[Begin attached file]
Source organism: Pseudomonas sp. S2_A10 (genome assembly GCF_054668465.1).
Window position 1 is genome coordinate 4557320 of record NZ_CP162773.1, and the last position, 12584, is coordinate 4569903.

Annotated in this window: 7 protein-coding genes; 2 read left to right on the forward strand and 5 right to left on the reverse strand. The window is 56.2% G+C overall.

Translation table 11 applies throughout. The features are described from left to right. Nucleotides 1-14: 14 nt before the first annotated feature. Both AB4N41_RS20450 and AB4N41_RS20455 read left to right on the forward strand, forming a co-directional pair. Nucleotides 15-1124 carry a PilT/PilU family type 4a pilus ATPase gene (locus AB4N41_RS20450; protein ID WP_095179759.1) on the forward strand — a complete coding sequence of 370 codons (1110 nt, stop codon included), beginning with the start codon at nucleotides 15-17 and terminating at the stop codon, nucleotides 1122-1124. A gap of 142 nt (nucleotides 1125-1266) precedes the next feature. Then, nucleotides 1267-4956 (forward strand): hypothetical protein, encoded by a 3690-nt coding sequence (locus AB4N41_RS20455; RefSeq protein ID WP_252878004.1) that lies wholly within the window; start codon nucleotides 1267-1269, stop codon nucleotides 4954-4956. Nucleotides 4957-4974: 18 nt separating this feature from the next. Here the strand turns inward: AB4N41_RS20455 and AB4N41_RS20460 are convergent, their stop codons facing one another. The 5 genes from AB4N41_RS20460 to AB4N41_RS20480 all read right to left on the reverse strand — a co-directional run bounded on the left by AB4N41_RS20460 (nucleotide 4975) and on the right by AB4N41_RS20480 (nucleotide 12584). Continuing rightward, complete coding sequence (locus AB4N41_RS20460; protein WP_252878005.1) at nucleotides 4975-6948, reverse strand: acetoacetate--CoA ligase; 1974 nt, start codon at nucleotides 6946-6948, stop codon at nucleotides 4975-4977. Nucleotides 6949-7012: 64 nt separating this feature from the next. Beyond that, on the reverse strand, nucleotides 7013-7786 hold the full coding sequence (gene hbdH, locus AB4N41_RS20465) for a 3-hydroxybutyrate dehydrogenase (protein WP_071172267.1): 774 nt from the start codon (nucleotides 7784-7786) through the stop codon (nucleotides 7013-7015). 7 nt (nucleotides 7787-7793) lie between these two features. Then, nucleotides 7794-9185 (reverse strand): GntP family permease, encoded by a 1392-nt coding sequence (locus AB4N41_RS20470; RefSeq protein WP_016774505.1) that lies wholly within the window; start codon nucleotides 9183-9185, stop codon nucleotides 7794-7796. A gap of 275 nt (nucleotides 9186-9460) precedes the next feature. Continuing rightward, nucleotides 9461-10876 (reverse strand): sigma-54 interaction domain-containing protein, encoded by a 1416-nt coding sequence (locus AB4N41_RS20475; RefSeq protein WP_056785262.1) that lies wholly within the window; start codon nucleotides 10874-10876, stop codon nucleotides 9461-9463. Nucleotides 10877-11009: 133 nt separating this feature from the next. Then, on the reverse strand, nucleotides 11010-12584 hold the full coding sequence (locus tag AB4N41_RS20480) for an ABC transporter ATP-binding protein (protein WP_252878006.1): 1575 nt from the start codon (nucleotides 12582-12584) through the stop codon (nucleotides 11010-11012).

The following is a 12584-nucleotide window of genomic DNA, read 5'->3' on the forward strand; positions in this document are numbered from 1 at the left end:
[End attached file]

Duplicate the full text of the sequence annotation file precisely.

Source organism: Pseudomonas sp. S2_A10 (genome assembly GCF_054668465.1).
Window position 1 is genome coordinate 4557320 of record NZ_CP162773.1, and the last position, 12584, is coordinate 4569903.

Annotated in this window: 7 protein-coding genes; 2 read left to right on the forward strand and 5 right to left on the reverse strand. The window is 56.2% G+C overall.

Translation table 11 applies throughout. The features are described from left to right. Nucleotides 1-14: 14 nt before the first annotated feature. Both AB4N41_RS20450 and AB4N41_RS20455 read left to right on the forward strand, forming a co-directional pair. Nucleotides 15-1124 carry a PilT/PilU family type 4a pilus ATPase gene (locus AB4N41_RS20450; protein ID WP_095179759.1) on the forward strand — a complete coding sequence of 370 codons (1110 nt, stop codon included), beginning with the start codon at nucleotides 15-17 and terminating at the stop codon, nucleotides 1122-1124. A gap of 142 nt (nucleotides 1125-1266) precedes the next feature. Then, nucleotides 1267-4956 (forward strand): hypothetical protein, encoded by a 3690-nt coding sequence (locus AB4N41_RS20455; RefSeq protein ID WP_252878004.1) that lies wholly within the window; start codon nucleotides 1267-1269, stop codon nucleotides 4954-4956. Nucleotides 4957-4974: 18 nt separating this feature from the next. Here the strand turns inward: AB4N41_RS20455 and AB4N41_RS20460 are convergent, their stop codons facing one another. The 5 genes from AB4N41_RS20460 to AB4N41_RS20480 all read right to left on the reverse strand — a co-directional run bounded on the left by AB4N41_RS20460 (nucleotide 4975) and on the right by AB4N41_RS20480 (nucleotide 12584). Continuing rightward, complete coding sequence (locus AB4N41_RS20460; protein WP_252878005.1) at nucleotides 4975-6948, reverse strand: acetoacetate--CoA ligase; 1974 nt, start codon at nucleotides 6946-6948, stop codon at nucleotides 4975-4977. Nucleotides 6949-7012: 64 nt separating this feature from the next. Beyond that, on the reverse strand, nucleotides 7013-7786 hold the full coding sequence (gene hbdH, locus AB4N41_RS20465) for a 3-hydroxybutyrate dehydrogenase (protein WP_071172267.1): 774 nt from the start codon (nucleotides 7784-7786) through the stop codon (nucleotides 7013-7015). 7 nt (nucleotides 7787-7793) lie between these two features. Then, nucleotides 7794-9185 (reverse strand): GntP family permease, encoded by a 1392-nt coding sequence (locus AB4N41_RS20470; RefSeq protein WP_016774505.1) that lies wholly within the window; start codon nucleotides 9183-9185, stop codon nucleotides 7794-7796. A gap of 275 nt (nucleotides 9186-9460) precedes the next feature. Continuing rightward, nucleotides 9461-10876 (reverse strand): sigma-54 interaction domain-containing protein, encoded by a 1416-nt coding sequence (locus AB4N41_RS20475; RefSeq protein WP_056785262.1) that lies wholly within the window; start codon nucleotides 10874-10876, stop codon nucleotides 9461-9463. Nucleotides 10877-11009: 133 nt separating this feature from the next. Then, on the reverse strand, nucleotides 11010-12584 hold the full coding sequence (locus tag AB4N41_RS20480) for an ABC transporter ATP-binding protein (protein WP_252878006.1): 1575 nt from the start codon (nucleotides 12582-12584) through the stop codon (nucleotides 11010-11012).

The following is a 12584-nucleotide window of genomic DNA, read 5'->3' on the forward strand; positions in this document are numbered from 1 at the left end: